Ordinarily, EHS professionals would conduct frequent (daily, weekly or monthly) safety meetings to address key safety topics affecting an organization. These meetings typically were held in person so all risks could be discussed and prioritized, and any related remedial actions could be implemented on a coordinated, programmed basis. The pandemic has made it critical for EHS professionals to take a more proactive role in driving this process.

Furthermore, given how quickly circumstances can evolve, EHS team members may need to leverage virtual briefings and information-sharing technologies to help document and quantify safety issues, risks and non-conformance situations in real-time. To facilitate prompt action, EHS professionals must capture a steady flow of inputs and insights from facilities and those working remotely or traveling on business to assess, prioritize and manage what may be an evolving set of critical risks.

4. Understand how technology and automation can help.

In the dynamic workplaces of today, the need for effective automation and streamlined processes has become critical to compress response times to COVID-19 outbreaks and employee incidents, as well as to make on-the-fly adjustments to safety planning and management.

With fewer resources at facilities and reduced staff to manage risks associated with a dynamic operating environment, automated processes not only help ensure compliance, but also allow the EHS professional to refocus priorities to address elevated health and safety risks at individual facilities as changes are made to their operations.

Besides retrofits to provide appropriate social distancing for on-site workers, employers are making refinements to operations to accommodate new product lines, such as the manufacture of PPE or accelerated production to meet dramatic spikes in demand. These include situations facing food and other manufacturing industries, warehousing and distribution, among other sectors. Under these circumstances, EHS professionals may need to be the catalyst to drive the adoption and implementation of technology solutions to maintain or adapt their enterprise’s safety practices to what can be rapidly evolving work conditions.

During the past year, the accelerated adoption of technologies—such as wearable devices to measure ergonomics risk factors, remote sensors to measure vitals and work activities in remote locations, and sensors to capture environmental exceedances—have all helped to roll-up risk factors and safety metrics. Many of these tools can be utilized in a dynamic work environment where EHS professionals may be working remotely while managing exposures.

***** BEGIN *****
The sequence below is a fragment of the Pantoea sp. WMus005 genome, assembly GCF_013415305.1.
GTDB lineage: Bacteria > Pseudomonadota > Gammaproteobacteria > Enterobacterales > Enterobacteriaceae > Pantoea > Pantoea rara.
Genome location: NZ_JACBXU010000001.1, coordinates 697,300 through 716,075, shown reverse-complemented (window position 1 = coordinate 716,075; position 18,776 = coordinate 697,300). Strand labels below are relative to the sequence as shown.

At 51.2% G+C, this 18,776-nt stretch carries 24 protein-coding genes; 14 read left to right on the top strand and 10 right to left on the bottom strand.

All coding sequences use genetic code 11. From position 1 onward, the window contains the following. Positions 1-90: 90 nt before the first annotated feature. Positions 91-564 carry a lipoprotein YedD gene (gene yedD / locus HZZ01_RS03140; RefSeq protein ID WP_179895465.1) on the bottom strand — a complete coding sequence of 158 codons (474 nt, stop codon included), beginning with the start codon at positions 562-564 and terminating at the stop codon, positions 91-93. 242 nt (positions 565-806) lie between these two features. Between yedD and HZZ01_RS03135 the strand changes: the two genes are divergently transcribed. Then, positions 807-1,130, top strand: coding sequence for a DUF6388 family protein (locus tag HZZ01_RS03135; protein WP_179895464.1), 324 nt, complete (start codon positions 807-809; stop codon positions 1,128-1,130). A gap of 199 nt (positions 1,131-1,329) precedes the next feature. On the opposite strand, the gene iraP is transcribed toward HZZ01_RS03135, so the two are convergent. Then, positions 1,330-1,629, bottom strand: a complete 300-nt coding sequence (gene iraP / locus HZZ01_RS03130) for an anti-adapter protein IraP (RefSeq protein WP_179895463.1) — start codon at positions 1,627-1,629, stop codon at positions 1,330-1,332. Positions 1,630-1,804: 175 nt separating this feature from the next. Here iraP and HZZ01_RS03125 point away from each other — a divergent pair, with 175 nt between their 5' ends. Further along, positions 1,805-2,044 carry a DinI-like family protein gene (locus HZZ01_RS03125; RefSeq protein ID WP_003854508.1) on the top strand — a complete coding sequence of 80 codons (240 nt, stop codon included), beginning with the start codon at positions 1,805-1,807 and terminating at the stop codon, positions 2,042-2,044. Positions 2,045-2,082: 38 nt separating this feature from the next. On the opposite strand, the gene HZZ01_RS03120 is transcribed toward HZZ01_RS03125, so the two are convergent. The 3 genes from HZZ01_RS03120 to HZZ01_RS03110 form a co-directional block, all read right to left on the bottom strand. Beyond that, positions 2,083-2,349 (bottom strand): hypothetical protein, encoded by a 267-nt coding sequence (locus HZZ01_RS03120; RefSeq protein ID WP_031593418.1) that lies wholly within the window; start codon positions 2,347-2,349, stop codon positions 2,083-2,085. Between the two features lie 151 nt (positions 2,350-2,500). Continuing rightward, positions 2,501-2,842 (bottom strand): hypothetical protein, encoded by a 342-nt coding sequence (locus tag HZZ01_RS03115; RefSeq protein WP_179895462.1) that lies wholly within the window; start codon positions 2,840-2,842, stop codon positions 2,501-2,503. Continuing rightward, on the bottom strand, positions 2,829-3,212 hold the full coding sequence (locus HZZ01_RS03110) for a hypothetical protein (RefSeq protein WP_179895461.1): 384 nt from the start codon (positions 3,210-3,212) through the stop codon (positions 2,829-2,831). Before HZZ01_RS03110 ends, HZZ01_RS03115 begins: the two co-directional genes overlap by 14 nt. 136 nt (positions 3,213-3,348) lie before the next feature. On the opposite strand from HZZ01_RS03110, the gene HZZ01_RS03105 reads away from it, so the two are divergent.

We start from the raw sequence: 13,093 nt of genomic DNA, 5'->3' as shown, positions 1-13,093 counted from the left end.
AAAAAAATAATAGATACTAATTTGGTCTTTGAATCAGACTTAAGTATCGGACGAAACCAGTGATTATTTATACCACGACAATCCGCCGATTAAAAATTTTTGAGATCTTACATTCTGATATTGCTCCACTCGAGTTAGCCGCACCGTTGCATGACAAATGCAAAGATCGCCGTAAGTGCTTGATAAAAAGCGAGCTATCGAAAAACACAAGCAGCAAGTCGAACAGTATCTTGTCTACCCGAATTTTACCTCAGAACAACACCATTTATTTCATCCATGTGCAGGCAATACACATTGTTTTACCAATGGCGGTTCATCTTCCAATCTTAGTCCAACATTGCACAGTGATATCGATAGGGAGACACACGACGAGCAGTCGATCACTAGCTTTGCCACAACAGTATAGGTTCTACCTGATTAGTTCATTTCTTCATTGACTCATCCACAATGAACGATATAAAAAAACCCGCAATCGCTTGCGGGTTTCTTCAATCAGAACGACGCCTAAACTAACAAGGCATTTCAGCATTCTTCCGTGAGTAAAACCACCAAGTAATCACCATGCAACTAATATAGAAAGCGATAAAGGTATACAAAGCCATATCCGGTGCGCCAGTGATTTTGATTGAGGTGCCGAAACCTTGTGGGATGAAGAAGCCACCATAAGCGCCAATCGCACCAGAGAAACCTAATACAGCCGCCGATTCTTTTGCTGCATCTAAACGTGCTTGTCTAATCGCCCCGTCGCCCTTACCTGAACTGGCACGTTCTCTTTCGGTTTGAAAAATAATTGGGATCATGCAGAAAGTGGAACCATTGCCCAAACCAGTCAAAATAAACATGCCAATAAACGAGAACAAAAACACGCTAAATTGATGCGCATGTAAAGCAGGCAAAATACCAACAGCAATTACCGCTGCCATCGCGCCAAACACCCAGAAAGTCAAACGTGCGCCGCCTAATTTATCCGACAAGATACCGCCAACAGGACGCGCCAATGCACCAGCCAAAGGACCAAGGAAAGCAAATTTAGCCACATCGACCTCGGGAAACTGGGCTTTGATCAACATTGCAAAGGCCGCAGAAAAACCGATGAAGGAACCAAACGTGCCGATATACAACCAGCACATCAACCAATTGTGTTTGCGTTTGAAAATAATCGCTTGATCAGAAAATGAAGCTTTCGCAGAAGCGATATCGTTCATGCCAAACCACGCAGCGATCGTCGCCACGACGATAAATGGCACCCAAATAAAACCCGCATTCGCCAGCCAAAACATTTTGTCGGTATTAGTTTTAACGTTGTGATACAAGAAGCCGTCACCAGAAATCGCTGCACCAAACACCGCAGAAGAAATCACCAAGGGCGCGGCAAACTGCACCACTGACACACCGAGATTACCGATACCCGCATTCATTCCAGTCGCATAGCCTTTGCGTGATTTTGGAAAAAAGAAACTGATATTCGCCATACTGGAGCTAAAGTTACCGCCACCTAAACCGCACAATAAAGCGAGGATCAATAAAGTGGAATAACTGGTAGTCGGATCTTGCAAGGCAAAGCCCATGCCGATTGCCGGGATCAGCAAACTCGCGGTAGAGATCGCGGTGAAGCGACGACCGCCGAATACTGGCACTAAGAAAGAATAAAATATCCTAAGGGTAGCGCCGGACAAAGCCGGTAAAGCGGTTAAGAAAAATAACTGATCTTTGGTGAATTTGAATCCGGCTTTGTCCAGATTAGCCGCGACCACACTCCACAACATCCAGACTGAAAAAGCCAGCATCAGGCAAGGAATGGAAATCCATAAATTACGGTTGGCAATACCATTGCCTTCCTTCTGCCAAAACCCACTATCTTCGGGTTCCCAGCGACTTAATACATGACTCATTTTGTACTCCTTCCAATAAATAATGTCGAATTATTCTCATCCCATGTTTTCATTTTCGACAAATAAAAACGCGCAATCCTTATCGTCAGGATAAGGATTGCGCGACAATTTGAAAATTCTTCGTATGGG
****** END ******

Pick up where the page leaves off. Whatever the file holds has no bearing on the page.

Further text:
Incidents, near misses and potential hazards historically recorded on paper, and tracked and assessed using spreadsheets can now be reported instantly using online portals. Captured data can be analyzed quickly and accurately through artificial intelligence and machine learning-supported predictive modeling tools, shared internally to drive remedial actions and communicated externally to ensure timely regulatory compliance.

5. Stay aware of the pandemic’s widespread potential implications on safety and health.

With new guidance and local requirements now in place in many areas of the world, EHS has moved deeper into areas involving industrial hygiene and occupational health. With mask mandates, for example, EHS professionals may be actively involved with employer programs for fit testing and maintaining adequate levels of PPE across all of an organization’s operations. These responsibilities include addressing logistical challenges to ensure PPE is supplied and available at all pertinent sites.

Meanwhile, EHS professionals also may be summoned to play a key role in helping assess and adjust their enterprise’s response to catastrophic events, including natural disasters such as hurricanes, wildfires, floods and earthquakes. Emergency response and business continuity plans may need to be adjusted to address issues related to social distancing, adequate PPE supplies, remote workers, and scaled down or expanded operations, among other factors.

As these plans are updated to address the operational changes, regional pandemic outbreaks and other circumstances, EHS needs to be a key part of the planning team to make sure any adjustments in planning consider COVID-19 appropriate health and safety precautions.

As the COVID-19 pandemic continues to have widespread impacts on governments, communities and employers throughout the U.S. and around the world, EHS professionals bring critical skills and expertise their organizations need to keep employees and customers as safe as possible as they navigate the various challenges the pandemic presents.

Sean Salvas is senior market strategy lead-EHS with Origami Risk LLC, a provider of risk management solutions.